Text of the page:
Wednesday, February 03, 2010

Looking at your program with fresh eyes

A few weeks ago, I heard Tom Kelley, author and general manager of IDEO, speak about innovation.  In his book, The Ten Faces of Innovation, Kelley talks about several roles we can have in our organizations that will promote innovation and one of them is the anthropologist.  As I have continued to think about the roles, this role sticks out as being one that we all say we should do, but don't.

The anthropologist seeks out ah-ha moments through several techniques including seeing what is happening around them with fresh eyes.  The anthropologist is continually engaged in fieldwork.  The person is always looking at the situation, picking up clues, and then trying to make sense of them all.  The anthropologist -- much like those forensic crime scene investigators on CSI -- lets the clues and information speak.  The person doesn't begin with assumptions.

Last week, one of the professors in the iSchool sent his class to the library to gather information, to learn by being there, and to observe and ask questions.  One of the students remarked afterward that it was interesting (and fun) to learn about user needs that way. While this was a short exercise, she could see the benefits.

Kelley wrote (p. 25):
Picking up on the smallest nuances of your customer can offer tremendous opportunities.

With that in mind, when was the last time you:
  • Observed users in your reading room (or exhibit space) to see how they used your organization's materials?
  • Watched researchers as they studied items in your collection?
  • Asked people what they were looking for and why?  And that not the "why" that they first say, but the real reason why.  (Sometimes those are different.)
  • Studied what lead users from one piece of material to another?  Why is the person who looked at this now suddenly interested in that?
  • Noticed what people used (or wanted to use) while looking at your collection?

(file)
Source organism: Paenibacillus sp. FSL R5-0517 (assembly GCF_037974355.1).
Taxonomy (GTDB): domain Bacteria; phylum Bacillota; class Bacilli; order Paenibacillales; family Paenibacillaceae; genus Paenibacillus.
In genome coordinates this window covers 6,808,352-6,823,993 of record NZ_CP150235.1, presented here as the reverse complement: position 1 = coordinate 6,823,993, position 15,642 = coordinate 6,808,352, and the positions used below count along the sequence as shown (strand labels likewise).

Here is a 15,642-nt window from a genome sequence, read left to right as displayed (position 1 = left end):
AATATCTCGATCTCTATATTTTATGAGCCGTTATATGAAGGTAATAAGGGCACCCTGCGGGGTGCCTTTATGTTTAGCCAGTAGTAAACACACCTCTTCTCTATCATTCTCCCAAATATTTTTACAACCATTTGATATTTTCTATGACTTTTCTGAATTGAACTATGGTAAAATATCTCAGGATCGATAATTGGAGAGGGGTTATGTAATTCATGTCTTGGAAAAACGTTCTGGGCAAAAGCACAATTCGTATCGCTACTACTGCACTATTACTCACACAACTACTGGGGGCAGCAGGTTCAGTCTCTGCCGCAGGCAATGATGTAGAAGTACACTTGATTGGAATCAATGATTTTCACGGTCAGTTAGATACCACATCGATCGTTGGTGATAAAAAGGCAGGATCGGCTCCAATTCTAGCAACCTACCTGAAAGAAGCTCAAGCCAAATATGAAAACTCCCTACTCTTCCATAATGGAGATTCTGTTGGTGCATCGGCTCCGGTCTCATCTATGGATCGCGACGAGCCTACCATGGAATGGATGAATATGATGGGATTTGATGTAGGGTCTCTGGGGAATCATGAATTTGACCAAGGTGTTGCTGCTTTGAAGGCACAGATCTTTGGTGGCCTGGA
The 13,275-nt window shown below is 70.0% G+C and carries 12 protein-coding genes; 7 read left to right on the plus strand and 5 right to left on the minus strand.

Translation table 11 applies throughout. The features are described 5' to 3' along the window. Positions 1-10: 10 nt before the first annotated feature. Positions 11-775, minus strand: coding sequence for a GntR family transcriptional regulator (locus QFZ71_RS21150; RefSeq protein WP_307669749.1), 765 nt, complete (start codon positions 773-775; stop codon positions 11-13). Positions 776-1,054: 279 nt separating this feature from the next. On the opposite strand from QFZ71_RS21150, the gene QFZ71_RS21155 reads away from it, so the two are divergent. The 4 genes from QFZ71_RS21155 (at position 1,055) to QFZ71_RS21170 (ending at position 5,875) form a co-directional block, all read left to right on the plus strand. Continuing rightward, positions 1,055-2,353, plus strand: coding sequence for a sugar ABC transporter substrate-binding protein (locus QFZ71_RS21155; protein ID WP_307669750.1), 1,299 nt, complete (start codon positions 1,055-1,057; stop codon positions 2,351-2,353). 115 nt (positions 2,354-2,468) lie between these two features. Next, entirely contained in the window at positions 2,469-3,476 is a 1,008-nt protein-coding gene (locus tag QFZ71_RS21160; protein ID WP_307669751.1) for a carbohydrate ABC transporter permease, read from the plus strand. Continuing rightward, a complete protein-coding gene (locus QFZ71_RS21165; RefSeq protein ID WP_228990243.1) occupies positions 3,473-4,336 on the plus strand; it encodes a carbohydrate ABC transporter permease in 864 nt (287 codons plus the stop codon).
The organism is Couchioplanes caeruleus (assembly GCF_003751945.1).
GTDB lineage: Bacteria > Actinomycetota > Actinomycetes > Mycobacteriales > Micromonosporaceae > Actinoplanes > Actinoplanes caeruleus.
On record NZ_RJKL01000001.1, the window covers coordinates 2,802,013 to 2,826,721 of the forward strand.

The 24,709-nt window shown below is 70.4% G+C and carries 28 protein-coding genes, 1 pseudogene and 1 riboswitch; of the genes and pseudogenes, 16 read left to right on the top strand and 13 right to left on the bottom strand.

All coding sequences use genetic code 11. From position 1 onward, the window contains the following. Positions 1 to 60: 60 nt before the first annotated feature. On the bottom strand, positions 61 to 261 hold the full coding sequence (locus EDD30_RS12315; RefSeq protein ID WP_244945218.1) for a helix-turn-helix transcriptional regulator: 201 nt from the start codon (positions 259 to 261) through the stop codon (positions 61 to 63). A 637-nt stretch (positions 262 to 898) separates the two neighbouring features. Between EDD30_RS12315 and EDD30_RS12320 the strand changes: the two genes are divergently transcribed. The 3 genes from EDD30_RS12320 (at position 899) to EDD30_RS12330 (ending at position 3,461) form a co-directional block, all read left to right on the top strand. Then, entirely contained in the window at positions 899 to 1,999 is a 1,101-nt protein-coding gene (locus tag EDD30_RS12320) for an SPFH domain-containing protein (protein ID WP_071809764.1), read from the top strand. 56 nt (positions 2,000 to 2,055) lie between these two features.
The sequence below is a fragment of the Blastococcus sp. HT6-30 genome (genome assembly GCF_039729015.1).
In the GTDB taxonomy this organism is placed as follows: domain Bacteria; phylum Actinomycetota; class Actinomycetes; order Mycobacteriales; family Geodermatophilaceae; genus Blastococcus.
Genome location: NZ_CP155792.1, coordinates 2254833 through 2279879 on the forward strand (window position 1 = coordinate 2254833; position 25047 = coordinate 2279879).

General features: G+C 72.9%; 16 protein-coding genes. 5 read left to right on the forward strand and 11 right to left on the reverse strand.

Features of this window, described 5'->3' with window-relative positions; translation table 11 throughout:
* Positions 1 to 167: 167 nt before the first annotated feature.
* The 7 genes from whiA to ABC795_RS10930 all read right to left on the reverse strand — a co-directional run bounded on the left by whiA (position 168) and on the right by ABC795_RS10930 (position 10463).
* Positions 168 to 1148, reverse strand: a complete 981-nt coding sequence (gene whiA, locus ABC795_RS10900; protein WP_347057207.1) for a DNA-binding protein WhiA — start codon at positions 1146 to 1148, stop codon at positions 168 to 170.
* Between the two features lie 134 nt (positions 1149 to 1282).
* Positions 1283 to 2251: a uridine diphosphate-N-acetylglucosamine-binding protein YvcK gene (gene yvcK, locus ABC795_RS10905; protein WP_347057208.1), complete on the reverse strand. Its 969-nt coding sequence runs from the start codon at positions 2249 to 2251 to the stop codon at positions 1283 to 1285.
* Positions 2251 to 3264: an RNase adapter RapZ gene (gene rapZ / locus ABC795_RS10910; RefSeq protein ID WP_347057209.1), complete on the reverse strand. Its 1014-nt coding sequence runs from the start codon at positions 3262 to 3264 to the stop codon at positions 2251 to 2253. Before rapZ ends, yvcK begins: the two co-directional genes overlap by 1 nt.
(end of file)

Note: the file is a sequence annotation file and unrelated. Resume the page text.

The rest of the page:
• Asked -- without judgment -- what people needed or desired?
  • Looked at the foot traffic and thought about what that could tell you?
Yes, those are all things that you can do in a physical space.  However, think about what the information could tell you and how that might help with your virtual space.
  • How might this information influence how you select items to be digitized?
  • What online tools might you develop that you mirrors tools people need (or want) when they use the physical items?
  • How could you make relationships between the items online that will help people move from one to the other in a similar way to what they do in the reading room?
  • How might you design your homepage differently if you knew better what people wanted?
Historically, many digitization programs have made assumptions about what their users want and need.  Often times that rushing is due to funding constraints.  They have received funding to "do" and not to gather information through observing and asking questions.  Programs hope that they have made the correct assumptions or that they can learn from what they have done, and then do it better the next time.  Unfortunately, some programs don't stop to do the information gathering that they need.  Instead -- if funding allows -- they rush from project to project and hope that they are delivering what users wants.

Yes, being an anthropologist takes time.  Kelley notes that people at IDEO are trained to do this work, but that anyone can be an amateur anthropologist.  His book and talk provide examples of people who used this technique without a lot of formal training and were still able to learn valuable information about their users.

Does this sound like something that would benefit you?  Go ahead -- give it a try!

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